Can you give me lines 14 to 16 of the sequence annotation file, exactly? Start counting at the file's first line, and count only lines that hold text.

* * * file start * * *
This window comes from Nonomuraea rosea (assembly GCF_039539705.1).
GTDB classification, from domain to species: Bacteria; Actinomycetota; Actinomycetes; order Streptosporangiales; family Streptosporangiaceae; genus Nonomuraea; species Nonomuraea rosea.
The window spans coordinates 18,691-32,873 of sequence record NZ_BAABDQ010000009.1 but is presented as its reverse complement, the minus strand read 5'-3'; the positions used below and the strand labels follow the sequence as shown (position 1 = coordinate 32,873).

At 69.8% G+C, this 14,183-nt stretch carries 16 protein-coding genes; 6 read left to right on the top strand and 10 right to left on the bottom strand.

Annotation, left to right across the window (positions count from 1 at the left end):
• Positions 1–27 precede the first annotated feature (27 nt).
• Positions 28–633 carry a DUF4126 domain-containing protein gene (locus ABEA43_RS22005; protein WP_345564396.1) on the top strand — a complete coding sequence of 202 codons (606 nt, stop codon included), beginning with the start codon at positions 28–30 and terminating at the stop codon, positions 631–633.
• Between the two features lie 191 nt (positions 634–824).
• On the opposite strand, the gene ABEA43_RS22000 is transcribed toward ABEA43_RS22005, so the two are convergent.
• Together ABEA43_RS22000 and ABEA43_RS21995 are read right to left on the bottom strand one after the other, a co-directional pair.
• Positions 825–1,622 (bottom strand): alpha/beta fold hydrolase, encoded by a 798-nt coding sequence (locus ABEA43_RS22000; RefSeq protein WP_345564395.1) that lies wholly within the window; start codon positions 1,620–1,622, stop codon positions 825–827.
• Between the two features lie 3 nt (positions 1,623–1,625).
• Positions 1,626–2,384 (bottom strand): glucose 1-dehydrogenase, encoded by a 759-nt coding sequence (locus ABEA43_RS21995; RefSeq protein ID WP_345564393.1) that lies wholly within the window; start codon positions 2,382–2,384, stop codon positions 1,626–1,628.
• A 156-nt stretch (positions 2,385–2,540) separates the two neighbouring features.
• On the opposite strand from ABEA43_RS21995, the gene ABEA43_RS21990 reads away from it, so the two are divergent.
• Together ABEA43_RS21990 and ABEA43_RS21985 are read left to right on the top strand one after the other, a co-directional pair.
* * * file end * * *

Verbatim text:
• A 156-nt stretch (positions 2,385–2,540) separates the two neighbouring features.
• On the opposite strand from ABEA43_RS21995, the gene ABEA43_RS21990 reads away from it, so the two are divergent.
• Together ABEA43_RS21990 and ABEA43_RS21985 are read left to right on the top strand one after the other, a co-directional pair.